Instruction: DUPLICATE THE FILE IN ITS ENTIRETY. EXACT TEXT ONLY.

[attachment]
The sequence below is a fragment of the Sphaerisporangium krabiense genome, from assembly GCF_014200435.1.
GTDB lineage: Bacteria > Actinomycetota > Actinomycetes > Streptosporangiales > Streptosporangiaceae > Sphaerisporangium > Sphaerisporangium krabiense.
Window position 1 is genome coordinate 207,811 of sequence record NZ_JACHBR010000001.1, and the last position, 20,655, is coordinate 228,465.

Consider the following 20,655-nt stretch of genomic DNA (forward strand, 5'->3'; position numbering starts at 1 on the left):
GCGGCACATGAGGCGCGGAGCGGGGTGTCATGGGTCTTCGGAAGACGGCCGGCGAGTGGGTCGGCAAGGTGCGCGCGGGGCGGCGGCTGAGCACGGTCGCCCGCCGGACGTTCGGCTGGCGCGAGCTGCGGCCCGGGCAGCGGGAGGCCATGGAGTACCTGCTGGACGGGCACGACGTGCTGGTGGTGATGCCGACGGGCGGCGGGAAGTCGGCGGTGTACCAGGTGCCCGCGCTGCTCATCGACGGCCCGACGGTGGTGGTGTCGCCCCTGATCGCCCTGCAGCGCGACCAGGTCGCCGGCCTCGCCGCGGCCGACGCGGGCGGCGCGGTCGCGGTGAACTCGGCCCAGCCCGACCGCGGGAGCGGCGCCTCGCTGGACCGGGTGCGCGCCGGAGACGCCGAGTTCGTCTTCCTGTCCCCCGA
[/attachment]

The sequence below is a fragment of the Sphaerisporangium krabiense genome, from assembly GCF_014200435.1.
GTDB lineage: Bacteria > Actinomycetota > Actinomycetes > Streptosporangiales > Streptosporangiaceae > Sphaerisporangium > Sphaerisporangium krabiense.
Window position 1 is genome coordinate 207,811 of sequence record NZ_JACHBR010000001.1, and the last position, 20,655, is coordinate 228,465.

Consider the following 20,655-nt stretch of genomic DNA (forward strand, 5'->3'; position numbering starts at 1 on the left):
GCGGCACATGAGGCGCGGAGCGGGGTGTCATGGGTCTTCGGAAGACGGCCGGCGAGTGGGTCGGCAAGGTGCGCGCGGGGCGGCGGCTGAGCACGGTCGCCCGCCGGACGTTCGGCTGGCGCGAGCTGCGGCCCGGGCAGCGGGAGGCCATGGAGTACCTGCTGGACGGGCACGACGTGCTGGTGGTGATGCCGACGGGCGGCGGGAAGTCGGCGGTGTACCAGGTGCCCGCGCTGCTCATCGACGGCCCGACGGTGGTGGTGTCGCCCCTGATCGCCCTGCAGCGCGACCAGGTCGCCGGCCTCGCCGCGGCCGACGCGGGCGGCGCGGTCGCGGTGAACTCGGCCCAGCCCGACCGCGGGAGCGGCGCCTCGCTGGACCGGGTGCGCGCCGGAGACGCCGAGTTCGTCTTCCTGTCCCCCGA